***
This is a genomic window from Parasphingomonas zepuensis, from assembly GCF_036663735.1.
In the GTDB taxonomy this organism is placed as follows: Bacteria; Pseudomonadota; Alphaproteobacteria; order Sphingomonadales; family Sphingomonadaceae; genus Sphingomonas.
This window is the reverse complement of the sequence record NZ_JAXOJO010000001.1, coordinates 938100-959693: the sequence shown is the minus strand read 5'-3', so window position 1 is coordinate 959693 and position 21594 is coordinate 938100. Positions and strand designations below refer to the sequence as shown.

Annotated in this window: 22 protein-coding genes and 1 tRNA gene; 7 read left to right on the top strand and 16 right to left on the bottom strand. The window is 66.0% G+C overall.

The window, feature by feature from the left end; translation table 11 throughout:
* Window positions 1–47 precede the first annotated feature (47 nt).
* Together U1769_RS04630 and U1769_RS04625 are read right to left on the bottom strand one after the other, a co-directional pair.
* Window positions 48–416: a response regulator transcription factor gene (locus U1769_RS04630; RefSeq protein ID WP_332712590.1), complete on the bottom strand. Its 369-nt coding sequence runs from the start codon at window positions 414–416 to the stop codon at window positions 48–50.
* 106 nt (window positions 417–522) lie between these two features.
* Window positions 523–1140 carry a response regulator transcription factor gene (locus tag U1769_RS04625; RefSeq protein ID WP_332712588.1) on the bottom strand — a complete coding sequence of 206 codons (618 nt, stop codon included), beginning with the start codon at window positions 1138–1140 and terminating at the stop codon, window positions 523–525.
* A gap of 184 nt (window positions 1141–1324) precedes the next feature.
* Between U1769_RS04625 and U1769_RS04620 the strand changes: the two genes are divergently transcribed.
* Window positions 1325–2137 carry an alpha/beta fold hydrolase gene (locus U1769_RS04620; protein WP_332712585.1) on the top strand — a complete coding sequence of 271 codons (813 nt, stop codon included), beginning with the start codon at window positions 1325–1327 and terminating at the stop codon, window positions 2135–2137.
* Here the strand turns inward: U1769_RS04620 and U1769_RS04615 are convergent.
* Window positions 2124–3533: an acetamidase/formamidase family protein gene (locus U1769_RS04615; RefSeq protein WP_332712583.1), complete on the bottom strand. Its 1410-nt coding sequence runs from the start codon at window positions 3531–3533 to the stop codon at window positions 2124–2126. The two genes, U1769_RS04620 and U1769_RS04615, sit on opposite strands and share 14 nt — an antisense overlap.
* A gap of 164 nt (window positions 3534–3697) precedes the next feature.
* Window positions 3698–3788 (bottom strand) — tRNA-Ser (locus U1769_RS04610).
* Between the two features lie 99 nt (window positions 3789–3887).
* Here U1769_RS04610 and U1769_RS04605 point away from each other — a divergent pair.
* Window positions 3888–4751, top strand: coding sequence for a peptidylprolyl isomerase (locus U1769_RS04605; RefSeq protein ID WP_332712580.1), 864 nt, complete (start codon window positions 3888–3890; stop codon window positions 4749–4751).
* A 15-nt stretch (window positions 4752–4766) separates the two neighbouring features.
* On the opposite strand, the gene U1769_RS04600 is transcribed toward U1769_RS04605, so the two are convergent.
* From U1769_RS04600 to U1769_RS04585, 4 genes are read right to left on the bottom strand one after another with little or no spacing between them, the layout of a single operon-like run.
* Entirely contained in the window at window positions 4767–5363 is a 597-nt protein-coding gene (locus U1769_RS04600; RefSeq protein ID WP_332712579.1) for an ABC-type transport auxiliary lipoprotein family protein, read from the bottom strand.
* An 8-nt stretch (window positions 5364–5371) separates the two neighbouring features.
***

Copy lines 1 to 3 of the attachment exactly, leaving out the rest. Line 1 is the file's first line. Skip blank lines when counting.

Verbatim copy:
This is a genomic window from Parasphingomonas zepuensis, from assembly GCF_036663735.1.
In the GTDB taxonomy this organism is placed as follows: Bacteria; Pseudomonadota; Alphaproteobacteria; order Sphingomonadales; family Sphingomonadaceae; genus Sphingomonas.
This window is the reverse complement of the sequence record NZ_JAXOJO010000001.1, coordinates 938100-959693: the sequence shown is the minus strand read 5'-3', so window position 1 is coordinate 959693 and position 21594 is coordinate 938100. Positions and strand designations below refer to the sequence as shown.